I am gluten-free and want to make some turkey meatballs. I was thinking about putting almond meal in the mixture. Would that be okay instead of breadcrumbs? If not what would be a good substitute? I don't really want to buy breadcrumbs or bread for one thing of meatballs. This is not something I make very often.

4 Answers 4


Breadcrumbs in meatballs (and meatloaf) will help to keep them moist by absorbing fat and juices that are given off as they cook. I don't think that almond meal would have quite the same effect.

I tend to add some extra moisture through additional vegetables (finely minced in a food processor, then cooked to soften them up and evaporate any liquid that they extract. (you'll still have plenty of retained moisture in there). I typically stick with the italian standards -- carrots, onion & bell pepper, but you could mix it up depending on what flavors you're trying for.

  • 2
    Actually, ground nuts can absorb some liquid - I grew up with sprinkling a nut-sugar-cinnamon mix over open-faced apple and plum pies. So while not as "absorbant" as bread crumbs, they will work to a certain degree.
    – Stephie
    Commented Dec 18, 2015 at 19:55

Go right ahead and use the almond meal.

In its list of uses for almond meal, this source says:

Use almond meal in place of breadcrumbs in meatballs.

In fact one of the recipes on the site is for Meatballs Parmesan. It calls for ground meat without specifying a type, so I assume your turkey would be fine.

In addition, the description of this almond meal product states the following:

Use almond meal in place of bread crumbs in meatballs, or as a coating for chicken and fish.


Whilst bread crumbs are good, so is almond meal. I'm 50 been cooking since 8, and for 42 years I've used ground almonds in meatballs and only sometimes bread crumbs. Both do the same job but almond IMHO is the better one to use.

  • Hard to beat experience! Can you give some more info about why you prefer the almond meal (texture, flavor, whatever)?
    – Erica
    Commented Aug 6, 2016 at 12:34

There is no need whatsoever for breadcrumbs in meatballs, they are there only as a filler (to make more servings)

They are mistakenly labelled as binders (to make everything stick together), but they do not have that property

Most meats when finely ground are themselves good binders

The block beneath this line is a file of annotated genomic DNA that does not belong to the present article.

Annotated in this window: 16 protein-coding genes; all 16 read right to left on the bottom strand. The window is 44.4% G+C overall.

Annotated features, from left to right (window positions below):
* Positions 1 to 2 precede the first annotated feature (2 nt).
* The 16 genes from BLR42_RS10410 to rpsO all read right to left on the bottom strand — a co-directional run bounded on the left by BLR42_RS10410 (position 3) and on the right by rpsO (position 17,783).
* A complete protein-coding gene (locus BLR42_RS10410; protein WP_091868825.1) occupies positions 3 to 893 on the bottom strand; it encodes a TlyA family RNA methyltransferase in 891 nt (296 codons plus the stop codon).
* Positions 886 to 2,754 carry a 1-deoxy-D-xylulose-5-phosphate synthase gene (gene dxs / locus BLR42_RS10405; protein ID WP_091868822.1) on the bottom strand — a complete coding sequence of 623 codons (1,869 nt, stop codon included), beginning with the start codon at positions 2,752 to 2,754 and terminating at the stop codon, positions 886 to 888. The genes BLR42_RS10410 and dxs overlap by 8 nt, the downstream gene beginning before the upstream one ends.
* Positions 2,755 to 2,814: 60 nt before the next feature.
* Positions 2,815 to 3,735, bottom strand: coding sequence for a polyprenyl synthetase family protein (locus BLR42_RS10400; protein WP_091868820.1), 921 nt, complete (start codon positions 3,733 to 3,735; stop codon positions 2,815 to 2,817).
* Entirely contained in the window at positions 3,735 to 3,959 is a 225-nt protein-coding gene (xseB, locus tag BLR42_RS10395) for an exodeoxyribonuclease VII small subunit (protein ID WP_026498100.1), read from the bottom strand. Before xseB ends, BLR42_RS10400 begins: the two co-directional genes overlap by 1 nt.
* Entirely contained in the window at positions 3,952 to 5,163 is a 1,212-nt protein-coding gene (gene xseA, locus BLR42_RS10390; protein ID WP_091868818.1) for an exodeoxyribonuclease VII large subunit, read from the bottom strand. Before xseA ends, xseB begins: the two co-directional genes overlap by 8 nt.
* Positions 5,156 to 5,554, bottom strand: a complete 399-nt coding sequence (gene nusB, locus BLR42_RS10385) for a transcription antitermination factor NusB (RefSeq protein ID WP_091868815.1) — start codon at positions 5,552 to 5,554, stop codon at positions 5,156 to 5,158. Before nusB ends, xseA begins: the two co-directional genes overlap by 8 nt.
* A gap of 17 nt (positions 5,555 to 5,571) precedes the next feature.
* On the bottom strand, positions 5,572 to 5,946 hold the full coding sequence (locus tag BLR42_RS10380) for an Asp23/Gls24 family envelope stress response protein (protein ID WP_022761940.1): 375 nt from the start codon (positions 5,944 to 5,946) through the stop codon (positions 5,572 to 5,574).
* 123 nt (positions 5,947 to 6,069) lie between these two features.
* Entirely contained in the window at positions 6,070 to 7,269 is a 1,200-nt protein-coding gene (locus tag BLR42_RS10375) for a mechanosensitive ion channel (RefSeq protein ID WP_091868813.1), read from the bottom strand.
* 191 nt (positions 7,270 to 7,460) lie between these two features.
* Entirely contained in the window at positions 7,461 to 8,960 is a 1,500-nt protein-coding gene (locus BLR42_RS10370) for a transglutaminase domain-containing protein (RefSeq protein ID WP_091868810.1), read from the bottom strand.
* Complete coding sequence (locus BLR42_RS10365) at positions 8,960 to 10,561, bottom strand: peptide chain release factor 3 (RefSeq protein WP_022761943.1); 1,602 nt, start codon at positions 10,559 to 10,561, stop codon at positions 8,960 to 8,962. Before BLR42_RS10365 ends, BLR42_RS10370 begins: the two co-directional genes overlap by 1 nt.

Using eggs or milk is usually sufficient to hold a mixture of ground meat and herbs together

Adding ground nuts will add interesting tastes and textures, but they are just another filler that your binder will have to hold together

  • As Joe has pointed out, breadcrumbs definitely have a real purpose in meatballs: keeping them moist. True, that's not binding, but it's still a reason to use them.
    – Cascabel
    Commented Jul 7, 2015 at 6:06
  • @Jefromi Fat soaked breadcrumbs does not equal moist. Cooking ground beef a little longer and slower to reduce out the fat, not to keep it in, is quite normal
    – TFD
    Commented Jul 7, 2015 at 6:10
  • Cooked meat releases water, not just fat. And, well, this works, not sure what else to tell you. It also makes them a bit more tender; solid ground meat can cook up into a pretty firm ball.
    – Cascabel
    Commented Jul 7, 2015 at 6:12
  • Hot fat will displace water from bread. Yes breadcrumbs can make the texture softer (flour and fat tend to make anything softer), but it can make them over crisp too. Are breadcrumbs a requirement, or just what you are used too? Kefta are the grandfather of meatballs, they always had herbs and vegetables as softeners. Breadcrumbs where probably added to Kefta as the recipe moves into poorer neighbours (Greece, Turkey) many centuries ago. In some traditional recipes you still see flat breads being torn or shredded and added to meatballs
    – TFD
    Commented Jul 7, 2015 at 7:25
  • I didn't say they were required or the only good way, just that they have a clear, useful purpose beyond just a filler as you claim. Yes, it's true, there are other ways you can make them tender and moist. If you want to write a good answer about gluten-free substitutes for breadcrumbs, perhaps you should mention things like that, rather than saying they're just a filler.
    – Cascabel
    Commented Jul 7, 2015 at 14:40

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